Mark Cavendish (Omega Pharma-Quickstep) will continue his recovery from injury at next week’s Tour de Poitou Charentes as he bids to prove his fitness ahead of the Tour of Britain.
Cavendish raced for the first time since crashing out on stage one of the Tour de France at last week’s Tour de l’Ain, forming part of Gianni Meersman’s stage two-winning sprint train.
And, though the Manx Missile admits he is still not back to full fitness, the team are keen for him to get more miles in the legs ahead of the start of the Tour of Britain in Liverpool on Sunday September 7.
Omega Pharma-QuickStep directeur sportif Rolf Aldag, who earlier this week confirmed the Cavendish will not ride the Vuelta a Espana, said the team were pleased by the 29-year-old’s attitude to his recovery.
“Mark has proven that he’s worked very hard since his crash at the Tour de France,” said Aldag. “Just six weeks after his injury, he took part in the Tour de l’Ain and worked as an important supporting rider to his team-mates, even though obviously he is understandably not yet back to 100 per cent condition.
“We really appreciated Mark’s behaviour and his desire to get back into racing as soon as possible. Now the team believe that Mark needs a further intermediate step, which will be the Poitou Charents, in order get some more competition kilometers into his legs and continue his progress of gradual re-entry into competition.
“After the short French stage race, the plan is for Mark to line up for the start of the Tour of Britain with the aim of definitively rediscovering his race feeling by competing and trying to get good results.”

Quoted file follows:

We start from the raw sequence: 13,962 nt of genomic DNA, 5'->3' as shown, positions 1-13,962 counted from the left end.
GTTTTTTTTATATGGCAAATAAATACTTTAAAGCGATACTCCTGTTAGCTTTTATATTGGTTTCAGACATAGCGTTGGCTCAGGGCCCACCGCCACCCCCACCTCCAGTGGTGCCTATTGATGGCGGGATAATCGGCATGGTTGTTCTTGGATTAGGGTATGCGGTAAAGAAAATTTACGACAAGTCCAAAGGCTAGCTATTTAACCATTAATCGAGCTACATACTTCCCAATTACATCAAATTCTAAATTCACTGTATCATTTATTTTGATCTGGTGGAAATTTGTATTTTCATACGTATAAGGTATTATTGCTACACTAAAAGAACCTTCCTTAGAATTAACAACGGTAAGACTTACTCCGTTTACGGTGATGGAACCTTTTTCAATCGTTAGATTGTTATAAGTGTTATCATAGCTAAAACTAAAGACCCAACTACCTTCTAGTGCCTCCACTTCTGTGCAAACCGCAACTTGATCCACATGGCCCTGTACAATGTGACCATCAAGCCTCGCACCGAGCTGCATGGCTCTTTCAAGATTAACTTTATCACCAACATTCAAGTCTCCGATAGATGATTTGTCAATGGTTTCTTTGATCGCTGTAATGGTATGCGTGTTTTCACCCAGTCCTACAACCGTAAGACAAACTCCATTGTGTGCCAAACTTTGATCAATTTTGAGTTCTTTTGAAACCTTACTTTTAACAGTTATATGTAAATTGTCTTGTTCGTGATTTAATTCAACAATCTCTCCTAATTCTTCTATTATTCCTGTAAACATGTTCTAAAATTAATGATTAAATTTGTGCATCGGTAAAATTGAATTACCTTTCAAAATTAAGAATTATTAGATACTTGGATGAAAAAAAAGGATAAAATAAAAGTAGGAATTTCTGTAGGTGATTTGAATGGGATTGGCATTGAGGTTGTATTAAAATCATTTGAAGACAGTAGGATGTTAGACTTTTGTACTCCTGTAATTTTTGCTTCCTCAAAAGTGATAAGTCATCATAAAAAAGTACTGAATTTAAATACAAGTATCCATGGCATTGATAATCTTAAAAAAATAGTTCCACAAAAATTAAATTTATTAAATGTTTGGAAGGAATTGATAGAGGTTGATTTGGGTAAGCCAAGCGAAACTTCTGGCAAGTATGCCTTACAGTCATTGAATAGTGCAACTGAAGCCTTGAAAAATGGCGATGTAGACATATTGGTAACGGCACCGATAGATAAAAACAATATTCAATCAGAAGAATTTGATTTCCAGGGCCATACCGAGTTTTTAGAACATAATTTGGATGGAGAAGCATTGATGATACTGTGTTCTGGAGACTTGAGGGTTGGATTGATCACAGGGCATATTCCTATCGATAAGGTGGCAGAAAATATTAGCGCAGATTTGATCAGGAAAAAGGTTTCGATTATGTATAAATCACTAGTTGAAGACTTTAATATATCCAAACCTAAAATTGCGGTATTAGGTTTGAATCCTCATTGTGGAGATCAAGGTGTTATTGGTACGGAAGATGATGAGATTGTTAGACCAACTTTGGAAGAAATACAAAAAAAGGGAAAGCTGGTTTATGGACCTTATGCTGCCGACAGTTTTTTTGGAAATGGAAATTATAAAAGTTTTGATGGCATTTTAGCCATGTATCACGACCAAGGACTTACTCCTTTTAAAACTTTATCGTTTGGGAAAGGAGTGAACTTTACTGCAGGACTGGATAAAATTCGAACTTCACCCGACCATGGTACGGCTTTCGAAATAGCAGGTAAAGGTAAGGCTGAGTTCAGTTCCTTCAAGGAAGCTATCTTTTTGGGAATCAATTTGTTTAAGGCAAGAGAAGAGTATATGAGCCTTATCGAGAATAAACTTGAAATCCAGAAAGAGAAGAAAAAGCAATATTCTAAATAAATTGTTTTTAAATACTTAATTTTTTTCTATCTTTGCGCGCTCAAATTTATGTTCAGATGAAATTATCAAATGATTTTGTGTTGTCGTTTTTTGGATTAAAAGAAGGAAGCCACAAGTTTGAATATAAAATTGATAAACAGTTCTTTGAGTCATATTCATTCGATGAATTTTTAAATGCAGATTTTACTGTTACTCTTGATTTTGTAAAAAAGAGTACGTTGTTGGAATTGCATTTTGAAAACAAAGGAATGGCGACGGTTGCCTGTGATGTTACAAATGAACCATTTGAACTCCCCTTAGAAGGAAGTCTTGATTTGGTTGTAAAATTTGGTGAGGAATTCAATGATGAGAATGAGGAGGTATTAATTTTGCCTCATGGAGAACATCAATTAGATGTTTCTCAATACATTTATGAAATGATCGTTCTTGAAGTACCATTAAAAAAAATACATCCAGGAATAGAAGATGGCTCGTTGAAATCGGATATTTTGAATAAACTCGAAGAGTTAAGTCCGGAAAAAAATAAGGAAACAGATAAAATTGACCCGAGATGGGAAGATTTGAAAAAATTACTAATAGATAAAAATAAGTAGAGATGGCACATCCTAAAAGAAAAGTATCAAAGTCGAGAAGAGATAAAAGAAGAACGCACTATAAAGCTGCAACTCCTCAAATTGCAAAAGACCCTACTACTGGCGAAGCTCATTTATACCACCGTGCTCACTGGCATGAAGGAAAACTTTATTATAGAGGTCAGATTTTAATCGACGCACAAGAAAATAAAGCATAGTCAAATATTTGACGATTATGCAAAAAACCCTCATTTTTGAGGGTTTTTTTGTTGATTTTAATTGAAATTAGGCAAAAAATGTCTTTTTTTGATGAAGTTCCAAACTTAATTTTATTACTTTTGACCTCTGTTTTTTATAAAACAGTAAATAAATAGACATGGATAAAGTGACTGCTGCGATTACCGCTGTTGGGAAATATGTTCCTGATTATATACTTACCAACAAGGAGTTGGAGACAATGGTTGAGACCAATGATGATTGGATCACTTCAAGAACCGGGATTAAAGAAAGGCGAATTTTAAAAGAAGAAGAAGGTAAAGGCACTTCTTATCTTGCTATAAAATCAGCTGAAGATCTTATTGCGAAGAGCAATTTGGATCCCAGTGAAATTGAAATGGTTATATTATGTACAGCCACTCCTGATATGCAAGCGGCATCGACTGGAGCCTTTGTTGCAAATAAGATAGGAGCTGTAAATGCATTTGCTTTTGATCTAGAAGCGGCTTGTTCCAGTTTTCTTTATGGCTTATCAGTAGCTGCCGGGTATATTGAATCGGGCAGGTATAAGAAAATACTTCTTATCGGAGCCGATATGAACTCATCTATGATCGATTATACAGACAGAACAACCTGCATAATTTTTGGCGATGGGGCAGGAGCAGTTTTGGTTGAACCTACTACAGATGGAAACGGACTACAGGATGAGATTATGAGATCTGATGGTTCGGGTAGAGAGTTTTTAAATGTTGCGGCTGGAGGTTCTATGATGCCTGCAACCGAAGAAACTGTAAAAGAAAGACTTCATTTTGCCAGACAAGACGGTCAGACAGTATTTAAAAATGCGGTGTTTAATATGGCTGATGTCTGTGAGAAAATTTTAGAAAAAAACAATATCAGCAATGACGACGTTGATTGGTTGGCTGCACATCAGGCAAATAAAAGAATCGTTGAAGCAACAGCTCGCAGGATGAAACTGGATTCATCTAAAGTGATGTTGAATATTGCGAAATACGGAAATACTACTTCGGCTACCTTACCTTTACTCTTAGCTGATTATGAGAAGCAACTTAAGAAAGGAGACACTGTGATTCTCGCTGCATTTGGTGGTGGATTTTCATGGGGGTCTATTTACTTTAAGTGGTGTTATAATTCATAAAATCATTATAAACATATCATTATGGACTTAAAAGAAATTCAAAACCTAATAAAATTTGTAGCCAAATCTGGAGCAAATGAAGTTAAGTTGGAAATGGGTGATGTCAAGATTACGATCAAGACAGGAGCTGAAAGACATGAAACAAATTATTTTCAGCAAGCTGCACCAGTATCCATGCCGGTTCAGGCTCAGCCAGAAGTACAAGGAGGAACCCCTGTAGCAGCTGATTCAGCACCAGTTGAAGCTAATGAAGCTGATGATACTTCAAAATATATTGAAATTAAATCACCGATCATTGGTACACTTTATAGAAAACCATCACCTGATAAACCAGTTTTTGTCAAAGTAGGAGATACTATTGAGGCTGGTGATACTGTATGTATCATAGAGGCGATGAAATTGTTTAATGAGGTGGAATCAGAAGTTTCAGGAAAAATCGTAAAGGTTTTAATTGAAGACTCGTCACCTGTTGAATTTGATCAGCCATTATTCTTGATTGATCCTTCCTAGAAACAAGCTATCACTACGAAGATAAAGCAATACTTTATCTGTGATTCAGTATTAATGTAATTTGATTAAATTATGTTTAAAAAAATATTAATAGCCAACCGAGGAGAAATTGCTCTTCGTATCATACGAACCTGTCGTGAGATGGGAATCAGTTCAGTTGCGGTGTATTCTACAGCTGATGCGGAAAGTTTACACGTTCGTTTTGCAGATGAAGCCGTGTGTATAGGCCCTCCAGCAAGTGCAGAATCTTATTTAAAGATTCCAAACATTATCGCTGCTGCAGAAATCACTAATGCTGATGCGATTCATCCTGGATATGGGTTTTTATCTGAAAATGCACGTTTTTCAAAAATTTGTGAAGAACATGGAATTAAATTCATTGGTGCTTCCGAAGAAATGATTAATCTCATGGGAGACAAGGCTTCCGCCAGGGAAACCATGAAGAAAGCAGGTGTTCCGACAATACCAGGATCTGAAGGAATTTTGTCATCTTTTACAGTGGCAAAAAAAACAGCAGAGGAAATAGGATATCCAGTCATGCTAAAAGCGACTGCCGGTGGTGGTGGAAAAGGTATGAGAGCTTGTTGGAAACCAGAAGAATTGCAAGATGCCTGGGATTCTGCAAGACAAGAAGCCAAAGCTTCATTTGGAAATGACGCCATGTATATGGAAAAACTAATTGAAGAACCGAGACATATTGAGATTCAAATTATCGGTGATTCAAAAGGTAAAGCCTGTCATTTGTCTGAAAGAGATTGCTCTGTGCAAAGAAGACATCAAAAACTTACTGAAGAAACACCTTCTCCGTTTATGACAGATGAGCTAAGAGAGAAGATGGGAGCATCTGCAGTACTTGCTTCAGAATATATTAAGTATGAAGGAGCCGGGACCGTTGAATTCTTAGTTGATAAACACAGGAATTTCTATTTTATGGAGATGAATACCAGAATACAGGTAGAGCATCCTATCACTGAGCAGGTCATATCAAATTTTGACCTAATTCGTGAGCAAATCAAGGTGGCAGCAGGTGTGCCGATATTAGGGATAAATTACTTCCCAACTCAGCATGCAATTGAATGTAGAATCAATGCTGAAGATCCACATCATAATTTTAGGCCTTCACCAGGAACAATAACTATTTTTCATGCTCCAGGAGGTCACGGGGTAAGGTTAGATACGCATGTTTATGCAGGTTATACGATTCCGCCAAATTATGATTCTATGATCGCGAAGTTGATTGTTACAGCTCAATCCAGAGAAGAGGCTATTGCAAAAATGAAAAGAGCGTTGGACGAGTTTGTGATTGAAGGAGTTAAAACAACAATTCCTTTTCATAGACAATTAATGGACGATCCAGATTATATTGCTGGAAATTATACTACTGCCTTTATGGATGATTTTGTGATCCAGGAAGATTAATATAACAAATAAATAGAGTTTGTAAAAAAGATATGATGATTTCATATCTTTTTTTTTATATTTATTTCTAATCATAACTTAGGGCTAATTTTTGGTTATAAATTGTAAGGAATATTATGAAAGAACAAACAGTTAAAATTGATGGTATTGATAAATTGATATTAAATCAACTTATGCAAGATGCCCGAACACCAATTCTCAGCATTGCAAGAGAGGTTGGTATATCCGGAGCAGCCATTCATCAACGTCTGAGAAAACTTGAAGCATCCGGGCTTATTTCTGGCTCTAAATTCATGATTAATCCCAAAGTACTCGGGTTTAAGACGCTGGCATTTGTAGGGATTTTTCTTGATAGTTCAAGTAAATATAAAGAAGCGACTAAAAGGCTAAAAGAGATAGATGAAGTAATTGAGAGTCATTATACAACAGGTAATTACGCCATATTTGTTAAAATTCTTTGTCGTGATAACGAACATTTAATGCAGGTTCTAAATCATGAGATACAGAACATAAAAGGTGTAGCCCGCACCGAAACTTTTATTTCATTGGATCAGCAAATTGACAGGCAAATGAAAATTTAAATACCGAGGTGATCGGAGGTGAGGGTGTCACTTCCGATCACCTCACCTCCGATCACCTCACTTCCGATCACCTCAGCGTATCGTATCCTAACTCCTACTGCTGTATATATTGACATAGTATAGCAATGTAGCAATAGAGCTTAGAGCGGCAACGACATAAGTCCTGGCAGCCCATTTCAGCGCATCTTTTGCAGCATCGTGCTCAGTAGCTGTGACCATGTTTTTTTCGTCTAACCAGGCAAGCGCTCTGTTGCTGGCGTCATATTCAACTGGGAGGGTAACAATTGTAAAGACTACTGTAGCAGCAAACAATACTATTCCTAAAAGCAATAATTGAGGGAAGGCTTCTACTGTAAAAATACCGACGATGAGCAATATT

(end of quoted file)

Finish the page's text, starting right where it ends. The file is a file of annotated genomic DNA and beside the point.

It will be the fourth consecutive year Cavendish has competed at Britain’s biggest stage race, having enjoyed great success in the previous three editions.
He has bagged eight stage wins in that time – to add to the two he previously won in 2007 – and also spent time in the leader’s jersey in 2011 and 2012
And the Manxman is keen to add to that list of achievements this time out if he can rediscover his form in time.
“After the injury both myself and the team set a goal to get slowly back into a race environment at the Tour de l’Ain, which I’ve now done,” he said.
“It was not an easy race for me because naturally my shoulder was still bothering me a little as it continues to get stronger each day. Now the next step is another shorter stage race at Poitou Charents.
“We will continue to monitor my condition week by week; as things stand it’s impossible to know how I’ll be feeling each week considering the severity of the injury and the accelerated recovery time.
“One thing is for sure, I would like to be at the start for the Tour of Britain for another chance to race in front of British fans again this year which holds lots of fond memories.
“My goal there will be to do the best I possibly can depending on the condition I’m in.”